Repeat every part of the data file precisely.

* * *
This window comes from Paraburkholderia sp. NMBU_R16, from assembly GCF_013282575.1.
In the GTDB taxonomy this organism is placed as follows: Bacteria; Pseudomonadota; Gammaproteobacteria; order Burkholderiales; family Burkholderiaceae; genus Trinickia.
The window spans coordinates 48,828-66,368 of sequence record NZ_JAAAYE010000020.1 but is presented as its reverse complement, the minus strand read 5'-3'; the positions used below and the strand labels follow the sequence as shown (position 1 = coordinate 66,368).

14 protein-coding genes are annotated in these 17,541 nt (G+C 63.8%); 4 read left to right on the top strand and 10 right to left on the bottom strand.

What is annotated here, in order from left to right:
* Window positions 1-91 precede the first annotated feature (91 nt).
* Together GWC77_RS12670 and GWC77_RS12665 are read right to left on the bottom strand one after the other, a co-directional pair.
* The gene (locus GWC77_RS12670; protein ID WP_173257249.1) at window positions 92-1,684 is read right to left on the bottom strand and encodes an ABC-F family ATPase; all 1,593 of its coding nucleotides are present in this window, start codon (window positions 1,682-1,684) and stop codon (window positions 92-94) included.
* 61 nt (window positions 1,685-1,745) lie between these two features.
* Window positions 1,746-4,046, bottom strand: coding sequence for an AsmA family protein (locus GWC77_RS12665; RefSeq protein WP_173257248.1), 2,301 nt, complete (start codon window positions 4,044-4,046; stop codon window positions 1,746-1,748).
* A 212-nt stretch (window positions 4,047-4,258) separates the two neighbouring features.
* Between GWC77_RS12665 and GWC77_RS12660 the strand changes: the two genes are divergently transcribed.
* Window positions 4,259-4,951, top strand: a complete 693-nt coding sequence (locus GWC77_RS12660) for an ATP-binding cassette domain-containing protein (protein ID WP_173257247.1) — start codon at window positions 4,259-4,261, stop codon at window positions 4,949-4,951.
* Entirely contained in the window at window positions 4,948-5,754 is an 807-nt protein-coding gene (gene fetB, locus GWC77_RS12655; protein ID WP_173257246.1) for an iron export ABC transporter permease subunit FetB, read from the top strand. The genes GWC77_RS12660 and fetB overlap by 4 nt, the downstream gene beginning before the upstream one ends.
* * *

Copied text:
This window comes from Paraburkholderia sp. NMBU_R16, from assembly GCF_013282575.1.
In the GTDB taxonomy this organism is placed as follows: Bacteria; Pseudomonadota; Gammaproteobacteria; order Burkholderiales; family Burkholderiaceae; genus Trinickia.
The window spans coordinates 48,828-66,368 of sequence record NZ_JAAAYE010000020.1 but is presented as its reverse complement, the minus strand read 5'-3'; the positions used below and the strand labels follow the sequence as shown (position 1 = coordinate 66,368).

14 protein-coding genes are annotated in these 17,541 nt (G+C 63.8%); 4 read left to right on the top strand and 10 right to left on the bottom strand.

What is annotated here, in order from left to right:
* Window positions 1-91 precede the first annotated feature (91 nt).
* Together GWC77_RS12670 and GWC77_RS12665 are read right to left on the bottom strand one after the other, a co-directional pair.
* The gene (locus GWC77_RS12670; protein ID WP_173257249.1) at window positions 92-1,684 is read right to left on the bottom strand and encodes an ABC-F family ATPase; all 1,593 of its coding nucleotides are present in this window, start codon (window positions 1,682-1,684) and stop codon (window positions 92-94) included.
* 61 nt (window positions 1,685-1,745) lie between these two features.
* Window positions 1,746-4,046, bottom strand: coding sequence for an AsmA family protein (locus GWC77_RS12665; RefSeq protein WP_173257248.1), 2,301 nt, complete (start codon window positions 4,044-4,046; stop codon window positions 1,746-1,748).
* A 212-nt stretch (window positions 4,047-4,258) separates the two neighbouring features.
* Between GWC77_RS12665 and GWC77_RS12660 the strand changes: the two genes are divergently transcribed.
* Window positions 4,259-4,951, top strand: a complete 693-nt coding sequence (locus GWC77_RS12660) for an ATP-binding cassette domain-containing protein (protein ID WP_173257247.1) — start codon at window positions 4,259-4,261, stop codon at window positions 4,949-4,951.
* Entirely contained in the window at window positions 4,948-5,754 is an 807-nt protein-coding gene (gene fetB, locus GWC77_RS12655; protein ID WP_173257246.1) for an iron export ABC transporter permease subunit FetB, read from the top strand. The genes GWC77_RS12660 and fetB overlap by 4 nt, the downstream gene beginning before the upstream one ends.